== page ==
LITTLE ROCK — A House committee Monday advanced a proposed constitutional amendment that would make it more difficult to place proposed constitutional amendments on the ballot and more difficult to pass them.
The House State Agencies and Governmental Affairs Committee gave a “do pass” recommendation to House Joint Resolution 1003 by House Speaker Jeremy Gillam, R-Judsonia. The measure goes to the House.
Presenting the bill in the committee for Gillam, Rep. Bob Ballinger, R-Hindsville, said, “The policy reason behind this is to try to create a stable, consistent constitution.”
Among other things, HJR 1003 would:
— Require that a proposed constitutional amendment receive at least 60 percent of the votes cast in an election for approval instead of a simple majority.
— Require at least a two-thirds vote in both chambers for a proposed constitutional amendment to be referred to the ballot, instead of a simple majority.
— Increase from 15 to 25 the minimum number of counties from which petitions must be submitted for a citizen-initiated proposed constitutional amendment.
— Require that signatures in support of a citizen-initiated proposed constitutional amendment be submitted at least 180 days before election day.
— Create a process for the Legislature to refer up to three proposed laws to the ballot during a regular session in an odd-numbered year. The Legislature already has the ability to refer up to three constitutional amendments to the ballot in a regular session.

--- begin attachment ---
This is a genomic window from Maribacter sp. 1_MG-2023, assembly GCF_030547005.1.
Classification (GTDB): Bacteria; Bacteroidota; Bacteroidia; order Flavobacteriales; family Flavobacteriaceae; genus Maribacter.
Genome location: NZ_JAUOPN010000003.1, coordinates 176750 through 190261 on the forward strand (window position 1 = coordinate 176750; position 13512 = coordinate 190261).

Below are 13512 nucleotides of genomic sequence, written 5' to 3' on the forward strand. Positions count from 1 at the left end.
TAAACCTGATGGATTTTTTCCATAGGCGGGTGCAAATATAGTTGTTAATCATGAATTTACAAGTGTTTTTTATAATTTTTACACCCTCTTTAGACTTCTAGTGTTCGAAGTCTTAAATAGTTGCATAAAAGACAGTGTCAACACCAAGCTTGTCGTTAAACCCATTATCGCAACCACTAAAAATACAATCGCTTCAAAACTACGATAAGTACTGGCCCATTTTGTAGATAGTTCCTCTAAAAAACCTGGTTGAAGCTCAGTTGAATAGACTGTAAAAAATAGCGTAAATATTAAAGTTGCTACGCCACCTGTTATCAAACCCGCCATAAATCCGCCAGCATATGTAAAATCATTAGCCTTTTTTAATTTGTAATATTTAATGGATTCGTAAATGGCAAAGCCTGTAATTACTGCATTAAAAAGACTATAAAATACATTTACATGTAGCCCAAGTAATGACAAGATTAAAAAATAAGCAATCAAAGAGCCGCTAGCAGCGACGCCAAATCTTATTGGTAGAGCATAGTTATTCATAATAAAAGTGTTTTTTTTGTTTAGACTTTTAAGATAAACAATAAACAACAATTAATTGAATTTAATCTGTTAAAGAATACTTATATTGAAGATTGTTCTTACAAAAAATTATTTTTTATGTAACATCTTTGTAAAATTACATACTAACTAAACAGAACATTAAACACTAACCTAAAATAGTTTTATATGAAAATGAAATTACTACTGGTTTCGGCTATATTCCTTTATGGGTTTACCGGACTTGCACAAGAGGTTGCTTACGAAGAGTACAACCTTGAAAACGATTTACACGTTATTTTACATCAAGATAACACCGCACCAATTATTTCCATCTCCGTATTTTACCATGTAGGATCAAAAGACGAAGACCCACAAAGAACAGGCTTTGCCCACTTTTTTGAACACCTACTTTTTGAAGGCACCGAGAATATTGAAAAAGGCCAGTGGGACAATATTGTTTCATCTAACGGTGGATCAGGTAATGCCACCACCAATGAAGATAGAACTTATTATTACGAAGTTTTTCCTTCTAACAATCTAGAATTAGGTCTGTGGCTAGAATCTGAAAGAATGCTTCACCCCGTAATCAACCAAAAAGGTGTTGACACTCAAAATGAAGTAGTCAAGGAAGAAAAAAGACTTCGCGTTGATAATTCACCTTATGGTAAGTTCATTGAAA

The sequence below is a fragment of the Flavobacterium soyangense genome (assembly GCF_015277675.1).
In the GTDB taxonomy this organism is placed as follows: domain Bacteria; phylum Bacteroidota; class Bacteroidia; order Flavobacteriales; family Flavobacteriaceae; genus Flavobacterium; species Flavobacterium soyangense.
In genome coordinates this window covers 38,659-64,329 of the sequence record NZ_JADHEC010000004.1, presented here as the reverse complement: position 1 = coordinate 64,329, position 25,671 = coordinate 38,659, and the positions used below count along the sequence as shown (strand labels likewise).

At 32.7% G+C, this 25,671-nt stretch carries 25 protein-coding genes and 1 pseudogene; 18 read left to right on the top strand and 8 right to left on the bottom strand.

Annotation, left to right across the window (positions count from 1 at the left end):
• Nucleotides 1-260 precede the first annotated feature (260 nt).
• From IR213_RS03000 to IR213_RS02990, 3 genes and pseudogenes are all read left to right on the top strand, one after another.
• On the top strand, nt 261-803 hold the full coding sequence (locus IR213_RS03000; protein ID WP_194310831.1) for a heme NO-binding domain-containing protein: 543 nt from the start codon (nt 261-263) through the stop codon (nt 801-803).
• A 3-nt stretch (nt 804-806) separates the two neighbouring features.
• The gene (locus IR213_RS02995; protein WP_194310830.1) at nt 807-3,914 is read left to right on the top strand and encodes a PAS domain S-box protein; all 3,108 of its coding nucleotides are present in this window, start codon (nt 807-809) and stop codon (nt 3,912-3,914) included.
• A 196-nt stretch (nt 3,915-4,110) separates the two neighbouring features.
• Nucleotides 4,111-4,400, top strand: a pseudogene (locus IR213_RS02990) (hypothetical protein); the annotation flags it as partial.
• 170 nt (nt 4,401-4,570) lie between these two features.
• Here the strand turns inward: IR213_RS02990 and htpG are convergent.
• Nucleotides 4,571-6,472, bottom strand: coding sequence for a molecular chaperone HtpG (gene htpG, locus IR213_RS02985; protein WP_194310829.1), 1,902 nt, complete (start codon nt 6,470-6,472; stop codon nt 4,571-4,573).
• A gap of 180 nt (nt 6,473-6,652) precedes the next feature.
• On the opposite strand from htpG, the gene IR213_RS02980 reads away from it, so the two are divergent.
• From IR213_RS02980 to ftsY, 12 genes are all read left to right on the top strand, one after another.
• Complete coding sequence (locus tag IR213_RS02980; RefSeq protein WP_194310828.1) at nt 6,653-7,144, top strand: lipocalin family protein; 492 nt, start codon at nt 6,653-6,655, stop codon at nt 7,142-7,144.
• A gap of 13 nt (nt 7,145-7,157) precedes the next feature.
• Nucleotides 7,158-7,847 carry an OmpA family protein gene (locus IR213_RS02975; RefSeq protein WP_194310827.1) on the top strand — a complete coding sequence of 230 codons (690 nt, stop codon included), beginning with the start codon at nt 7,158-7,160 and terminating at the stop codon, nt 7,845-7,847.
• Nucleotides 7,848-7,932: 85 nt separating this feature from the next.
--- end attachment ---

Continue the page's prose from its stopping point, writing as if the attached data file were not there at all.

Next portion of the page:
— Require that a challenge to the ballot title of a proposed constitutional amendment be filed no later than 60 days after the filing of signatures in support of the measure.
— Require that a challenge to the signatures submitted in support of a proposed constitutional amendment be made no later 30 days after the secretary of state certifies the signatures.
— Require that the ballot title of a legislatively referred proposed constitutional amendment be intelligent, honest and impartial. If the attorney general says in an opinion that a ballot title is not sufficient, the title will go back to lawmakers to make changes.
— Prohibit a constitutional amendment from granting rights or privileges to an individual or corporation specified by name.
So far this session, lawmakers have referred two proposals to the November 2018 ballot: one to require voters to show photo identification at the polls, and one to limit damages and attorneys’ fees in civil lawsuits and give the Legislature power to repeal, amend and create court rules.
Jerry Cox, president of the Christian conservative Family Council, which has proposed several constitutional amendments over the years, testified against the bill, saying the process of placing a proposed constitutional amendment on the ballot is already difficult and he would not support anything that makes it harder.
Rep. Kim Hendren, R-Gravette, said he found the multi-part proposal difficult to understand and said he doubted voters would undertsand it either.